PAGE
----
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Hoffmann, R. A wiki for the life sciences where authorship matters. Nature Genetics (2008)
 
 
 
 
 

Elafin-overexpressing mice have improved cardiac function after myocardial infarction.

Elevated serine elastase activity after myocardial infarction can contribute to remodeling associated with left ventricular dilatation and dysfunction. We therefore assessed the effects of overexpressing the selective serine elastase inhibitor elafin in transgenic mice in which a myocardial infarction was caused by ligation of the left anterior descending coronary artery (LAD). Elevated serine elastase activity was observed in nontransgenic littermates as early as 6 h after LAD ligation and persisted at 4 and 7 days but not in sham-operated or elafin-overexpressing transgenic mice. Myeloperoxidase activity (index of inflammatory cells) and matrix metalloproteinase 2 were also increased but only at 4 and 7 days and only in nontransgenic mice (P < 0.05 for both comparisons), and this increase correlated with inflammatory cell infiltration. Echocardiographic study at 4 days revealed indexes of diastolic dysfunction in nontransgenic versus elafin-overexpressing mice (P < 0.05). Morphometric and biochemical analyses at 28 days indicated impairment in cardiac performance, with greater scar thinning and infarct expansion in nontransgenic versus elafin transgenic littermates (P < 0.05 for all comparisons). Thus serine elastase inhibition appears to suppress inflammation, cardiac dilatation, and dysfunction after myocardial infarct.[1]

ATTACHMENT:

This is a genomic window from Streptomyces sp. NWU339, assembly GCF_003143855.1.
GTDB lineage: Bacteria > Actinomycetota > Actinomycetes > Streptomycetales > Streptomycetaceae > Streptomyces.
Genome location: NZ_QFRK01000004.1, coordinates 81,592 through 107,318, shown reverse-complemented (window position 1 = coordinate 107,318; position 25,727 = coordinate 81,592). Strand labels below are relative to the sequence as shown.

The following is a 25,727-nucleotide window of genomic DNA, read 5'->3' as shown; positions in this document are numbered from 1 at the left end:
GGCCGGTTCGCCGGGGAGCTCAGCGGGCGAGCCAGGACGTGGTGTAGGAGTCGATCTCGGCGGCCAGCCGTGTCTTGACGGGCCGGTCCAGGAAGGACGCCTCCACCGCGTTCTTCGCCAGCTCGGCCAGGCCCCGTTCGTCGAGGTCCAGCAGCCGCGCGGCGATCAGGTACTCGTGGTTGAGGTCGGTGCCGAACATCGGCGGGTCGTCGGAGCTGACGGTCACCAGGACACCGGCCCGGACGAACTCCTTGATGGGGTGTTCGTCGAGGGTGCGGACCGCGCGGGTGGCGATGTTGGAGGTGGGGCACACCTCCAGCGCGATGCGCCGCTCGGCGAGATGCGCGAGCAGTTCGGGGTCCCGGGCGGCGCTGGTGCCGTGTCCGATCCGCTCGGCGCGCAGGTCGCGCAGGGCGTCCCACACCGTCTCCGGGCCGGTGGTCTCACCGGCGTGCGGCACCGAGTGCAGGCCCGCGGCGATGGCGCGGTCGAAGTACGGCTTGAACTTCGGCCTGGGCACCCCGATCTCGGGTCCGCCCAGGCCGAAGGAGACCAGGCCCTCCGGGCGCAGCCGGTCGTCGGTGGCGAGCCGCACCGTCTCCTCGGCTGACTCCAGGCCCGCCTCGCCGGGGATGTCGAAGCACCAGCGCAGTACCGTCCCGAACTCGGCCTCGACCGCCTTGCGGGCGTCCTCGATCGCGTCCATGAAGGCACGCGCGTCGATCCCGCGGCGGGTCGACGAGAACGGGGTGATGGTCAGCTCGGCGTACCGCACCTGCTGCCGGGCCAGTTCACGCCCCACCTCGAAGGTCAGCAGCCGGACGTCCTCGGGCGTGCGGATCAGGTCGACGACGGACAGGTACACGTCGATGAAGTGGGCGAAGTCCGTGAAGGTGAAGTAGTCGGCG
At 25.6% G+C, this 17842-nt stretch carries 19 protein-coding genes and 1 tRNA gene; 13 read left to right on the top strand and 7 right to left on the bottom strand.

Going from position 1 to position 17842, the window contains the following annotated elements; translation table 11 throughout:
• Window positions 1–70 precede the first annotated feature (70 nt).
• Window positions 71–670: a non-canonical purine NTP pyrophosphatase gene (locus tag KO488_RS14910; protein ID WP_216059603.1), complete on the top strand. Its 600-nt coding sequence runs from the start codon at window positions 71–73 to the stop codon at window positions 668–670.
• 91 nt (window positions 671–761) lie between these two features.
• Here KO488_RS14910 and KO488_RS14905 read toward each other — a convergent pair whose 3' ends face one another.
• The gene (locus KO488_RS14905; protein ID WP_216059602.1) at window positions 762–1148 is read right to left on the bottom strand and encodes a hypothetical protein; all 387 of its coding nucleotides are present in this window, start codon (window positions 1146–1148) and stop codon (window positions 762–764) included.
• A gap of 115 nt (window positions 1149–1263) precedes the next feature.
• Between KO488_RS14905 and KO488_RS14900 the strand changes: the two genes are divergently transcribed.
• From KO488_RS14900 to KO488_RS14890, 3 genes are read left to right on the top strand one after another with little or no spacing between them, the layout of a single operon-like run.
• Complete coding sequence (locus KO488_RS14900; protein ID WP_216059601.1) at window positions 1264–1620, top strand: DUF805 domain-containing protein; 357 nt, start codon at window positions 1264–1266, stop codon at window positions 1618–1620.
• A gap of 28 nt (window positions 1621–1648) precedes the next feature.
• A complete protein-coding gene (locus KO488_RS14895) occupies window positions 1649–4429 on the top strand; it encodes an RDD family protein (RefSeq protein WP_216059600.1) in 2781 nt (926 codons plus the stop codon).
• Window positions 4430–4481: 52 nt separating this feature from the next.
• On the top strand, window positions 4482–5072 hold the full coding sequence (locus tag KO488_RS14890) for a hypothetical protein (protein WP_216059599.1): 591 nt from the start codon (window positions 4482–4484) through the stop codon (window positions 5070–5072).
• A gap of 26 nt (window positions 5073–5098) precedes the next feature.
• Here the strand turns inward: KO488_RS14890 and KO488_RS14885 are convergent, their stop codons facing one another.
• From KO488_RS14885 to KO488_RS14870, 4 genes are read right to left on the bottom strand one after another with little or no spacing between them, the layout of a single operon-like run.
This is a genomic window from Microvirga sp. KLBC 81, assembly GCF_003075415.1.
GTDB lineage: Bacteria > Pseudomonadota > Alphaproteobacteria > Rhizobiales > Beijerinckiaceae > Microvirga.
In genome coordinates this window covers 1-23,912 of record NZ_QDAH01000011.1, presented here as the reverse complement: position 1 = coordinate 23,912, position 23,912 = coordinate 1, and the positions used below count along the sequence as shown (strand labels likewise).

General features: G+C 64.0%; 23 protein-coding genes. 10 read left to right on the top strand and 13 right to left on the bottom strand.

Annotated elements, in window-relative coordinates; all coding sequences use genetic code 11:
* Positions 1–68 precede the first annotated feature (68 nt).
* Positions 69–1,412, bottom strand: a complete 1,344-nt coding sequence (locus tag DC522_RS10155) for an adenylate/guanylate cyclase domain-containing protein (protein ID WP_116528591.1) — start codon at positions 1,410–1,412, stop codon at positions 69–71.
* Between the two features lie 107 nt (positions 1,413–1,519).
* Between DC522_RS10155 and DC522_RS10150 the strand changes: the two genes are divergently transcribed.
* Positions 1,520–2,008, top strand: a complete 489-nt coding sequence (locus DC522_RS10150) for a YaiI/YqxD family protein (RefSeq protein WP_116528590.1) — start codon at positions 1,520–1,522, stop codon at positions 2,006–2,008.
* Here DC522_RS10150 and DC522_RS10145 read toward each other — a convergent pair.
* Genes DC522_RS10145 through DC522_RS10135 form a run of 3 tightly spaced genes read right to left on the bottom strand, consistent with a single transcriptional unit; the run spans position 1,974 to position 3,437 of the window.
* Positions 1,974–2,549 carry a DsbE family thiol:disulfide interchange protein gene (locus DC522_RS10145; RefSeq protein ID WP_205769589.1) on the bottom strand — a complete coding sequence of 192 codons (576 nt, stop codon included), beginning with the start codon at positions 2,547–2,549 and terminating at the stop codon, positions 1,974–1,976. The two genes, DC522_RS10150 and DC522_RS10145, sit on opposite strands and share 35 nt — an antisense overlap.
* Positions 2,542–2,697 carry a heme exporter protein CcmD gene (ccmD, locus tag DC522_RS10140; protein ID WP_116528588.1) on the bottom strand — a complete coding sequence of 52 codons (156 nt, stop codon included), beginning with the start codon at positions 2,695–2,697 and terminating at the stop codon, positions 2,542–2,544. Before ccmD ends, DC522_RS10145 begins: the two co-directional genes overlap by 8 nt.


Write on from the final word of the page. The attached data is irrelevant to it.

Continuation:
References

  1. Elafin-overexpressing mice have improved cardiac function after myocardial infarction. Ohta, K., Nakajima, T., Cheah, A.Y., Zaidi, S.H., Kaviani, N., Dawood, F., You, X.M., Liu, P., Husain, M., Rabinovitch, M. Am. J. Physiol. Heart Circ. Physiol. (2004) [Pubmed]
 
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